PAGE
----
The new Silicon-powered MacBook Air sets a new standard for Apple laptops
November 17, 2020. Summarized by summa-bot.
The first Apple Silicon-powered laptops and desktops are finally here. Officially announced last week, we've spent the last six days with the MacBook Air. On the surface, it's indistinguishable from the laptop we reviewed in the spring. Under the hood, though, is the biggest upgrade to a laptop that we've ever seen.
Officially announced last week, we’ve spent the last six days with the MacBook Air. On the surface, it’s indistinguishable from the laptop we reviewed in the spring.
The MacBook Air we’ve been using is the $999 base model with the M1 Chip inside (an 8-core CPU and an 7-Core GPU) with just 8GBs of RAM.
In terms of speed and performance on the new MacBook Air, Apple has some big claims: up to 3. 5x faster CPU, 5x faster GPU and 9x faster in machine learning.
The MacBook Air comes preloaded with a suite of applications from Apple, all of which are optimized for the Silicon.
That’s a lot to run on any consumer Mac let alone a MacBook Air.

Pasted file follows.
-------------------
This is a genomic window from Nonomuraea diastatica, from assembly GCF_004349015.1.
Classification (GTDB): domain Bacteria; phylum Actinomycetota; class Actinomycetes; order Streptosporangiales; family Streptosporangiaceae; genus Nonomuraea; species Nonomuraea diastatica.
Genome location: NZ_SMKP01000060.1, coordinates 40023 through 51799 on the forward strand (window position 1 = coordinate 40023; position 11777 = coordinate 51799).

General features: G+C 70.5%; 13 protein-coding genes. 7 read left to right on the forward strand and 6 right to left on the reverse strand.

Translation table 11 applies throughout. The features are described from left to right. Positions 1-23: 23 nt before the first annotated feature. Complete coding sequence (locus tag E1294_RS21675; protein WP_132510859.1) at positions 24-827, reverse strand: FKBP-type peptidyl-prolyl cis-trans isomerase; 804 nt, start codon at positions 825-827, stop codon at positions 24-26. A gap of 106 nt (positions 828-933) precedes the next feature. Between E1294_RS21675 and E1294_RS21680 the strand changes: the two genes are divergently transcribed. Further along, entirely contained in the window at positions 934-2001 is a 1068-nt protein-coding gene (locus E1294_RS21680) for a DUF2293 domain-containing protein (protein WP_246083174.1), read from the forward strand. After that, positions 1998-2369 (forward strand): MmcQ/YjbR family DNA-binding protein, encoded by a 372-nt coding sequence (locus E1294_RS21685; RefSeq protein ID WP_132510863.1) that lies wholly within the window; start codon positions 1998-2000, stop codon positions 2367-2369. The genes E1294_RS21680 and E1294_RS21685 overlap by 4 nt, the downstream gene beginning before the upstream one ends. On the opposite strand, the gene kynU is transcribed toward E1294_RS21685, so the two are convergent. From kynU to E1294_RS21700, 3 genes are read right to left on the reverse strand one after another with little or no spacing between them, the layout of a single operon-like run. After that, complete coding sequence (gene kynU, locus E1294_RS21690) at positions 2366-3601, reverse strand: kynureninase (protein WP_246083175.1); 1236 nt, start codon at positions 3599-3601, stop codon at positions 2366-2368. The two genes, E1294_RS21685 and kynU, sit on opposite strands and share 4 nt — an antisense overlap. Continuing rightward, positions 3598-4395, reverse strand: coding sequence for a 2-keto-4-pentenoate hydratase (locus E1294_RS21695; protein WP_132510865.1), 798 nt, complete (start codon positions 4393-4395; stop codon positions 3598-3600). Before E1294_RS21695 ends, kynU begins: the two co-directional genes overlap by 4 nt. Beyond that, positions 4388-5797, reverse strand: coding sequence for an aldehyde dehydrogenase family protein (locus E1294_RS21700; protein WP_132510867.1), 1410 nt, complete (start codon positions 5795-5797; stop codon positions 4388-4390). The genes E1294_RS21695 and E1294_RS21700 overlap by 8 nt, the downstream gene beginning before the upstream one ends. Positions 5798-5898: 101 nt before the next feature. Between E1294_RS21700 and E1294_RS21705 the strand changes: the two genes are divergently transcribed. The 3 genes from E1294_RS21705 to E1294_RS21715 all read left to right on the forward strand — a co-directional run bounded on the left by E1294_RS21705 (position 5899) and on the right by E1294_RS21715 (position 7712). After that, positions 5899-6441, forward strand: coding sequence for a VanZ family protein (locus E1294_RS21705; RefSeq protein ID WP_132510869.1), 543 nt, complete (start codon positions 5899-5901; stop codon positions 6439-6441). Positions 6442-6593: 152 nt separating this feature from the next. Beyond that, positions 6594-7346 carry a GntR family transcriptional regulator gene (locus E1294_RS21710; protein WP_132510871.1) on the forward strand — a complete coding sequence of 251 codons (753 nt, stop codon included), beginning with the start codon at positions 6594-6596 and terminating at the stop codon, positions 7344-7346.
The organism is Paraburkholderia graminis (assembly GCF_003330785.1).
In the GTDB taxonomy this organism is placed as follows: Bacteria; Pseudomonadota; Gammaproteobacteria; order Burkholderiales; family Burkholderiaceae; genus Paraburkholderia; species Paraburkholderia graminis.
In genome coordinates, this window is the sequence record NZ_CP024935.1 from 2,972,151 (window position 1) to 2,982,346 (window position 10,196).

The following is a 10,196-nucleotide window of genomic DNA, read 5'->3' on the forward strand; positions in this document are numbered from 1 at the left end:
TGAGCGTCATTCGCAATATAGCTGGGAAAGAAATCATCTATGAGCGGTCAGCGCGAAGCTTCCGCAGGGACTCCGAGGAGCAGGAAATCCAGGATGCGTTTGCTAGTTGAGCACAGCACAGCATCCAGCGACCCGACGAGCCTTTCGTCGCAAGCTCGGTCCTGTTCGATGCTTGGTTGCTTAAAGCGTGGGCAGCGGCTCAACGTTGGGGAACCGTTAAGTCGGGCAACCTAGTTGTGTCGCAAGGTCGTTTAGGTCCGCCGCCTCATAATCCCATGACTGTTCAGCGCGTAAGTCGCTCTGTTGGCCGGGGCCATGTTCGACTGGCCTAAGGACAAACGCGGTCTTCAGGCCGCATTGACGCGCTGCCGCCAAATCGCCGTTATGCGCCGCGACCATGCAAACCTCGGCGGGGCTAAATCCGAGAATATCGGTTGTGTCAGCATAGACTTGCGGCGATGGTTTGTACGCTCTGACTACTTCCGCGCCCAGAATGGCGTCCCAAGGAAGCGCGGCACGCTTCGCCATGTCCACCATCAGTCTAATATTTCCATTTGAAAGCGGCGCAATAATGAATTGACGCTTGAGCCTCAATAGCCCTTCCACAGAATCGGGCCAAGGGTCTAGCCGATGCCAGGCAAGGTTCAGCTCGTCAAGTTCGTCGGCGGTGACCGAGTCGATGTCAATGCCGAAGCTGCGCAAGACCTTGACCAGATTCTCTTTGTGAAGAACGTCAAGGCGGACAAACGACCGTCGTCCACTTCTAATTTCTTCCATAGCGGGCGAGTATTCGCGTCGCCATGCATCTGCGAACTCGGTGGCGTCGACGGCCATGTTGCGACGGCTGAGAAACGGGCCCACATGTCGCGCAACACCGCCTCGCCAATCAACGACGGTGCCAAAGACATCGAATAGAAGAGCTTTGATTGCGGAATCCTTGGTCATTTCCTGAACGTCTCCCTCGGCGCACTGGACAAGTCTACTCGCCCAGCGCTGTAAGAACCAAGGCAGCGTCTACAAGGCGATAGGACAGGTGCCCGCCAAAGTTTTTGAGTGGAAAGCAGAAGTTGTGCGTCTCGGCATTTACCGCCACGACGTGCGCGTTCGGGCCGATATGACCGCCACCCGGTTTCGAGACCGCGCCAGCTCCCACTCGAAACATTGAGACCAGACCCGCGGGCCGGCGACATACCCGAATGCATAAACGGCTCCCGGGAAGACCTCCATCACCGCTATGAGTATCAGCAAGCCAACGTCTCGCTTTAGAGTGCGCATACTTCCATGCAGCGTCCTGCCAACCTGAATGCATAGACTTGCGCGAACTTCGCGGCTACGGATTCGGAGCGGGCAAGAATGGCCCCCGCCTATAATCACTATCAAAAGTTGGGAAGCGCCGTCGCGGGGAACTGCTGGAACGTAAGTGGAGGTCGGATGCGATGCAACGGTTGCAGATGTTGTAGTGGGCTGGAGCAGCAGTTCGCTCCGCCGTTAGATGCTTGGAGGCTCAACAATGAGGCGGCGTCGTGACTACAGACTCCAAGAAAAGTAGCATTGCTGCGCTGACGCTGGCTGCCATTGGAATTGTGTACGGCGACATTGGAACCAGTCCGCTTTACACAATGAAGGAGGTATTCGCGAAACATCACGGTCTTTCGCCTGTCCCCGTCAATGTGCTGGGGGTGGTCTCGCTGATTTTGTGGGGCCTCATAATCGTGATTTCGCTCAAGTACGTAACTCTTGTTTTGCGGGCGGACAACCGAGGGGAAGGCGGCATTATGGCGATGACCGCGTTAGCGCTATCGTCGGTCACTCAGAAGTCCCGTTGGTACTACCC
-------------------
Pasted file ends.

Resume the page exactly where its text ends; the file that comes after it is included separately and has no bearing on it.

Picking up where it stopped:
A full project complete with 4K footage, titles, effects, Motion graphics and backing audio was able to export in just 11. 6 seconds on the MacBook Air. In comparison, a 16-inch MacBook Pro with an Intel Core i7 and 16GB of RAM took 11. 7 seconds to export.
There’s also no fan on the MacBook Air (more on this below), which pushes the MacBook Air beyond the everyday use-case for which it’s made its name.
It’s really hard to make the MacBook Air buckle or slow-down.
Alongside the M1 chipset and everything it enables, the MacBook Air is a silent machine on par with the iPhone and iPad. There is no fan inside the MacBook Air or cooling system of any kind.
The MacBook Air is just silent.
On the MacBook Air, it hit 95% about an hour and half into use — that means it got through setup, installation of a dozen apps and general usage, and only dipper 5%.
We have no concerns with battery life on the MacBook Air though — and we’re working to run the full battery test this week.
It’s the same tapered edge MacBook Air design that gets thinner as you reach the front.
Opening up the Macbook Air is easy thanks to a small lip that allows you to raise the screen with just one finger.
There’s also no Touch Bar on the MacBook Air like on the MacBook Pro. Rather, you get a row of function keys, a physical ESC key and a Touch ID combination power button.
Apple’s macOS Big Sur was designed from the ground up for Silicon and it’s the first time (on these machines) that Apple has control over the whole process.
We had high hopes for the first Silicon-powered machines, and the MacBook Air really delivers.